- According to official data released by the WHO and UNICEF, the number of children in India who were either unvaccinated or missed their first dose of the diphtheria-tetanus-pertussis (DTP) combined vaccine doubled as a result of the pandemic, going from 1.4 million in 2019 to 2.7 million in 2021. This occurred as the world experienced the largest sustained decline in childhood vaccinations in roughly 30 years.
- Diptheria, Tetanus, and Pertussis are three infectious diseases that the DTP vaccine helps to prevent against.
- Uses of the DTP vaccine:
- As previously established, the DTP immunisation offers defence against three contagious diseases:
- Diptheria: This illness has a significant mortality rate. Among the symptoms is the development of a membrane that covers the tonsils and upper region of the throat and makes breathing challenging. From 1998 to 2008, India was responsible for between 19 and 84 percent of all cases worldwide. Inadequate immunisation campaigns and filthy circumstances in urban areas make it difficult to totally eradicate the disease, even though the numbers have decreased in recent years.
- Tetanus: often known as lockjaw, is a condition that impairs motor function and results in excruciating muscle contractions. Frequently, the illness is fatal. Maternal and Neonatal Tetanus, or MNT, is a variation that frequently affects babies. A significant factor in the frequency of MNT in India is the lack of access to prenatal and postnatal care.
- Pertussis: Whooping cough is the common name for the disease pertussis, which is named after the characteristic cough pattern, which begins with a deep inhalation, is followed by a series of quick, short coughs that continue until the air is expelled from the lungs, and ends with a long, shrill whooping inhalation. Because their immune systems are still developing, young children are most negatively impacted by infectious illnesses.
- What components make into a DTP Vaccine?
- The DTP vaccine includes diphtheria, tetanus, and pertussis toxoids that have been adsorbed. It is made of a sterile, isotonic sodium chloride solution with sodium phosphate buffer to regulate pH. After shaking, the vaccine turns into a cloudy liquid with a whitish-grey hue. The combination vaccines, ActHIB® or OmniHIB, have a whitish appearance when used to reconstitute the Haemophilus b Conjugate Vaccine (Tetanus Toxoid Conjugate).
- Cultures of Corynebacterium diphtheriae are produced in a customised Mueller and Miller medium. Cultures of Clostridium tetani are cultivated in a medium based on peptone. Formaldehyde detoxifies both pollutants. Serial ammonium sulphate fractionation and diafiltration are used to separate the detoxified components for further purification.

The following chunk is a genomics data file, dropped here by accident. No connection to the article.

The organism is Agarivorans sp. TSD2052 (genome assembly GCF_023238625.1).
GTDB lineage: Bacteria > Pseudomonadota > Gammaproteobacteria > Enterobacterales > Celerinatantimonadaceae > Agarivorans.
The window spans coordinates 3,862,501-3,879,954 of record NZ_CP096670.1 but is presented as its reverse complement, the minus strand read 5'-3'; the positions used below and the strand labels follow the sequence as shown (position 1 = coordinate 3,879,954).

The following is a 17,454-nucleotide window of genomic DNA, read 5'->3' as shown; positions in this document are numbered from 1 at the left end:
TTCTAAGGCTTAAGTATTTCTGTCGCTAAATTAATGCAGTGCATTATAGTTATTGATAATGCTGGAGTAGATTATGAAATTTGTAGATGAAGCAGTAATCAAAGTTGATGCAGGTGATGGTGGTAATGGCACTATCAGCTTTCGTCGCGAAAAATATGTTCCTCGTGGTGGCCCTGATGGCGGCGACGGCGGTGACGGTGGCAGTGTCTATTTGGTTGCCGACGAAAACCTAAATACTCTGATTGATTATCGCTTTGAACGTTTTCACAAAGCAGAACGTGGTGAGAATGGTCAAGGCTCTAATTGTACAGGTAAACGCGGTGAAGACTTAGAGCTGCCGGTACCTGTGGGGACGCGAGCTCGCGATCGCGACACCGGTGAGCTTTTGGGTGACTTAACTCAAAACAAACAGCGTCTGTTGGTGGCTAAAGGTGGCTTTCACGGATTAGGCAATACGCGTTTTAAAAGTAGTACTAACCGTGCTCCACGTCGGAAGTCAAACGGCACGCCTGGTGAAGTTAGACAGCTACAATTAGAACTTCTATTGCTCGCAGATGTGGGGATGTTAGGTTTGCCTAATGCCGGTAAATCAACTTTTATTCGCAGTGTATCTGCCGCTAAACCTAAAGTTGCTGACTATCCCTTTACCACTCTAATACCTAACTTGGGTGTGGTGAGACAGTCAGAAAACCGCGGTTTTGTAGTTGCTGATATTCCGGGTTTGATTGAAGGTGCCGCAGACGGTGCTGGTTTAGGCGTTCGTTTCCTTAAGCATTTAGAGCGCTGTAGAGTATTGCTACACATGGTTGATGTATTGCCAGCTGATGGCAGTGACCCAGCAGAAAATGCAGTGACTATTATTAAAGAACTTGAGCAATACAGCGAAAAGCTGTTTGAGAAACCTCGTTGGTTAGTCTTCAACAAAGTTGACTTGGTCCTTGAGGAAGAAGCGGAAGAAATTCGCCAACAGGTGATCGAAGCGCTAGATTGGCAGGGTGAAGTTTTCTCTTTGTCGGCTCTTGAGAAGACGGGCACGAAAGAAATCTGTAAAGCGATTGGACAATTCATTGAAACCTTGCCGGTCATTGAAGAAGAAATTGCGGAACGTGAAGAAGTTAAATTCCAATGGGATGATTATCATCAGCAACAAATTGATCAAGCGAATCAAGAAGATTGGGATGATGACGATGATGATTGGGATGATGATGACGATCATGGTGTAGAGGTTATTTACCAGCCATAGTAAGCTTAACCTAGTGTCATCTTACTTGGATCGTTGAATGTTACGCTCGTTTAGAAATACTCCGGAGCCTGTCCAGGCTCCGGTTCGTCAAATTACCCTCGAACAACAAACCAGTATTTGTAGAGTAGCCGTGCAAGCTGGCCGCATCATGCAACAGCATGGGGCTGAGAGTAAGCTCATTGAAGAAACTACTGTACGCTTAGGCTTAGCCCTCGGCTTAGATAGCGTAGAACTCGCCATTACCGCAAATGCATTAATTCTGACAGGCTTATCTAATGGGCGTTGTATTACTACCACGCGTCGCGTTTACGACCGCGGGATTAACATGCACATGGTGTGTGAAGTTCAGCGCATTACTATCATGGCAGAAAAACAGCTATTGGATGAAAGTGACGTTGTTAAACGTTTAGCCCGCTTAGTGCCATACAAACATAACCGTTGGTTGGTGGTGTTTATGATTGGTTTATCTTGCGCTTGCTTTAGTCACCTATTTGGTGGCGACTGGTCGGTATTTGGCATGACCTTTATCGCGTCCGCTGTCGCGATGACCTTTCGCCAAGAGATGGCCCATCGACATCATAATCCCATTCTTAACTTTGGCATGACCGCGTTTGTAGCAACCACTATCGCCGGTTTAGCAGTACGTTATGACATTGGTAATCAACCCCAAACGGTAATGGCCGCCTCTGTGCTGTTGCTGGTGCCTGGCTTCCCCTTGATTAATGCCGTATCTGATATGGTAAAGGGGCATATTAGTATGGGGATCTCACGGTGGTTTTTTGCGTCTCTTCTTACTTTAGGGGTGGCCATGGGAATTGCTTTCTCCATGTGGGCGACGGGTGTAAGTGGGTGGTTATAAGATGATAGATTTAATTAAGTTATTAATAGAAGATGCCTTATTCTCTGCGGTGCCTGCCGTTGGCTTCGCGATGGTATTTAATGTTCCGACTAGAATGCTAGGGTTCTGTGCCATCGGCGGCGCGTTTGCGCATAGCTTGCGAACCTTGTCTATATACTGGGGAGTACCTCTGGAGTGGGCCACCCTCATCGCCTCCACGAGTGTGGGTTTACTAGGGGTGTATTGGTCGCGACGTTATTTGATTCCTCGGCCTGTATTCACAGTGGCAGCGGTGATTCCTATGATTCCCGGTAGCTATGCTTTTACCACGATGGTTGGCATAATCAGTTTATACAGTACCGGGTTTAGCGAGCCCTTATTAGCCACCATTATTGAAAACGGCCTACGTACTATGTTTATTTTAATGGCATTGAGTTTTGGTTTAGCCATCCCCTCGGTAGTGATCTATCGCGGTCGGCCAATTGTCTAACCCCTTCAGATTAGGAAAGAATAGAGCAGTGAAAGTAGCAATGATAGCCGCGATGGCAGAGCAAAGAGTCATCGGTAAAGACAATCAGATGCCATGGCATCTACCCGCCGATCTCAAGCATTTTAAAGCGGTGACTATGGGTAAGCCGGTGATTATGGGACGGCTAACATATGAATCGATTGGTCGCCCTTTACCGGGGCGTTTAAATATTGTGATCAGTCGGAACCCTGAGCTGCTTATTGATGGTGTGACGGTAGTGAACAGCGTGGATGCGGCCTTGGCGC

- Side Effects of the DTP vaccine
- Itching, redness, and discomfort at the injection site
- reduced appetite
- Convulsions and vomiting are infrequent.
- For children younger than seven years old, the recommended initial series of DTP immunizations consists of four intramuscular injections of 0.5 mL each. The first dose is often given at two months of age, however it can be administered as early as six weeks old and up until the sixth birthday.
Source – The Indian Express
4 – Rafale Jets:
Topic – Internal Security related issues
- The 36 Rafale fighter jets have all been delivered to India, according to Emmanuel Lenain, the French ambassador to India, who was speaking on Thursday outside of ceremonies for French National Day.
- About Rafales:
- The Rafale is a French twin-engine, multipurpose fighter jet developed and manufactured by Dassault Aviation. It was first flown in 2001 and is used by both the French Air Force and the French Navy for carrier-based operations.
- After a nearly seven-year exercise to obtain 126 Medium Multi-Role Combat Aircraft (MMRCA) for the Indian Air Force did not succeed, India signed a Rs 59,000 crore contract in 2016 to purchase 36 Rafale planes from French aerospace company Dassault Aviation.
- Disagreements regarding production in India caused the MMRCA agreement to be put on hold.
- Rafale has much improved technology compared to the previous agreement, or MMRCA, has a reduced life cycle cost, and is built to India’s specific military requirements.
- Air Supremacy: The Rafale is designed to execute air superiority, interdiction (act of disrupting), aerial reconnaissance (observing to locate an enemy), ground support, in-depth strike, anti-ship strike, and nuclear deterrence missions. It is outfitted with a broad variety of weaponry.